Wednesday, July 27, 2011

Sponsored Lecture: Penn State, State College, a Sinkhole, the WPA, and the Building of Memorial Field

Presented by Ronald A. Smith, Professor Emeritus, Kinesiology
Sponsored by the Penn State University Archives
Wednesday, August 10, 2011
Noon-1:00 p.m.
Foster Auditorium

Utilizing collections held by the Penn State University Archives and the Centre County Historical Society as well as material gleaned from newspapers, School Board and Borough meeting minutes, Professor Smith offers his presentation on the creation of State College’s iconic “Sinkhole” Memorial Field.

When State College was incorporated in 1896, it had one school, built by College Township and a high school would not even be created until the next decade. There were no intercollegiate athletics and no athletic field, except on the Penn State campus. There was, however, a sinkhole on a farm on the outskirts of State College that, when purchased in 1914, became a playground for a new school on Nittany Avenue.

The sinkhole was not prime agricultural land and was used by some in State College to deposit their garbage. When purchased, the objective was not to use it as an athletic field, but rather as a school play area. It wasn’t long before it became a place for the4 baseball team to play its games and a practice field for football (State College boys played their games on the Penn State campus).

By the mid-1920s, the Chamber of Commerce saw the “Hollow” as a future athletic stadium and soon John Bracken, head, Penn State’s Landscape Architecture Department, had drawings of an expanded State College school campus, including a stadium.

Little progress was made on the “Hollow” until the Great Depression in the 1930s. At the height of the Depression, Franklin D. Roosevelt was elected President and the New Deal attempted to come to the rescue by building government projects and putting millions to work. The most prominent program was the Works Progress Administration (WPA) created in 1935. The WPA made possible the building of a stadium in State College, following the leadership of the State College schools superintendent Jo Hays. The nearly $100,000 project created the limestone-adorned athletic field that was named Memorial Field in 1946.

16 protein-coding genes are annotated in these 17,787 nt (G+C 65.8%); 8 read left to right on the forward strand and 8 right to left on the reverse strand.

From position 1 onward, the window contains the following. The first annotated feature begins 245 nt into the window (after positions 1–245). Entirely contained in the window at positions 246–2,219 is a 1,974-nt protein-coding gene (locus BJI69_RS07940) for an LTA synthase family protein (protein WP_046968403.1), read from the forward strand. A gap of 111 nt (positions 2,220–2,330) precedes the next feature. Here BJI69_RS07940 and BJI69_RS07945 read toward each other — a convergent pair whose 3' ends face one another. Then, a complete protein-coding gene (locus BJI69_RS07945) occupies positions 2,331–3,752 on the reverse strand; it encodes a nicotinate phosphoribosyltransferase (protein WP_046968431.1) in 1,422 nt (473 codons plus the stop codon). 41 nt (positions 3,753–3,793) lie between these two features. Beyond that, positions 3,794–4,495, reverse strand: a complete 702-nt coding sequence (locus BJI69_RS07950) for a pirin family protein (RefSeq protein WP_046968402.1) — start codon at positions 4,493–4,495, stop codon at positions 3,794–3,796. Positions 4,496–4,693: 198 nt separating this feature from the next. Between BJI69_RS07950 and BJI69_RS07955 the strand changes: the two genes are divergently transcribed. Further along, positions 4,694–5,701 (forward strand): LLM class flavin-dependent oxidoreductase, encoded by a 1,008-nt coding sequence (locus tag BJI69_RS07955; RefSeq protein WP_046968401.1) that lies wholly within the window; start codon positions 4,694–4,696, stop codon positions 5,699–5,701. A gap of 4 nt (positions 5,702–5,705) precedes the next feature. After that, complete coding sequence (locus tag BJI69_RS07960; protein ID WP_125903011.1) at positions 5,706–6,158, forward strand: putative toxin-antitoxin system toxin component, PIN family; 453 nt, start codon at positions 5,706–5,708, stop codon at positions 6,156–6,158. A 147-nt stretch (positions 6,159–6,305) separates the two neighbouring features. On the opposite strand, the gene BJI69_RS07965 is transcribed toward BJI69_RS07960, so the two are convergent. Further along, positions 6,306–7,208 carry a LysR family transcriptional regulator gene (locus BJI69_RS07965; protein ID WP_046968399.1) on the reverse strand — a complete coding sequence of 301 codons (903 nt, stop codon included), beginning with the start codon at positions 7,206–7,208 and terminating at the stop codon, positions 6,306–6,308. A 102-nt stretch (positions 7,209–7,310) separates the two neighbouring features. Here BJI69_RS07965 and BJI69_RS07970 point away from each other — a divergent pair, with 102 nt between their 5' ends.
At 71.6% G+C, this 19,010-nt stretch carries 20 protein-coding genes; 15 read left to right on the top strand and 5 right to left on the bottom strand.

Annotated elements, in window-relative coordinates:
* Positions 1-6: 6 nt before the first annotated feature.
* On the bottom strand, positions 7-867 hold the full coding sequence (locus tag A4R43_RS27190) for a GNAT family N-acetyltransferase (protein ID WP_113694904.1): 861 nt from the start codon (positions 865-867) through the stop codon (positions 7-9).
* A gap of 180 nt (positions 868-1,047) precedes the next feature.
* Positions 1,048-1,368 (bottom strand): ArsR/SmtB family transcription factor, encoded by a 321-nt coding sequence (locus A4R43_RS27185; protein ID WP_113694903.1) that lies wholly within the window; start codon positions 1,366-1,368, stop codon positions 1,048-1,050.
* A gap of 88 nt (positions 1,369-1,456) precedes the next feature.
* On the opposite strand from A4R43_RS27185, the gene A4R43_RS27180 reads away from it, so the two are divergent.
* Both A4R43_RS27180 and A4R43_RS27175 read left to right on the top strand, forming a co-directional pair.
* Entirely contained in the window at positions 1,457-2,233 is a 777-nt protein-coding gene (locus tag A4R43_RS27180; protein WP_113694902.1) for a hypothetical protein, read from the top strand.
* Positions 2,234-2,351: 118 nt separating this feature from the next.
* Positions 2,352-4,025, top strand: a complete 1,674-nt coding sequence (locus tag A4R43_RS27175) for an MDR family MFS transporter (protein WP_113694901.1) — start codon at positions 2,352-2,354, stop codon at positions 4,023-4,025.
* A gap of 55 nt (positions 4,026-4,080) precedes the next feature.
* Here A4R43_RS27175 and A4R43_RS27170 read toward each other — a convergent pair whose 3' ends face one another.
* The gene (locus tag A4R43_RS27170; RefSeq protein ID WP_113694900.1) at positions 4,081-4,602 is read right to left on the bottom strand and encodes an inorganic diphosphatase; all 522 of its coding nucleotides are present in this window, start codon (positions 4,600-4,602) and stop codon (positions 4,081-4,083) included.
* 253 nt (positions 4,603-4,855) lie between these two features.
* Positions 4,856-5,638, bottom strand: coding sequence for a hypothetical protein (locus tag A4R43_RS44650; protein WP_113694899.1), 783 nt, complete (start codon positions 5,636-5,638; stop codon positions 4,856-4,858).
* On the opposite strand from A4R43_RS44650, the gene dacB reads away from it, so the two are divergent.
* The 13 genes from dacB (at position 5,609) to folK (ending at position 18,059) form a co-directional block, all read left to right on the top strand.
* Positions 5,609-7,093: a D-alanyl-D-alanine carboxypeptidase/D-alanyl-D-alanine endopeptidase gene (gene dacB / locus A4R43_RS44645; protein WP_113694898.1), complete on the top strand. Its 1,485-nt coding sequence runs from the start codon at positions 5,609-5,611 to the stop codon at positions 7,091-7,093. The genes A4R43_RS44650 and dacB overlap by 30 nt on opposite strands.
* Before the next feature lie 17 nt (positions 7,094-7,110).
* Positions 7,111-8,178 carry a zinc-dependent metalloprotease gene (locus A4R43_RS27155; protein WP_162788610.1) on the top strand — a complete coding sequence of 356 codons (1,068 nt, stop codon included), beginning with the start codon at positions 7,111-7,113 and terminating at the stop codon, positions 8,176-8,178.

Smith offers the illustrated story of a sinkhole in the “Hollow” that was developed first into a baseball field, and then soon became the target of the State College Borough for an engineering project to drain surface water from Allen Street and elsewhere. How the School Board negotiated the draining of State College run-off water into the sinkhole with the State College Borough will be part of the discussion.

Join us for a lively hour-long presentation. For more information, contact Jackie Esposito, University Archivist,, 814-863-3791.

Video: The Legacy and the Promise: 150 Years of Land-Grant Universities

Thursday, July 14, 2011

Looking at French Revolution Pamphlets on Bastille Day

Observations de quelques patriots sur la nécessité de conserver les monuments de la literature et des arts. Paris, [1793]. Pamphlet #556, French Revolution Pamphlet Collection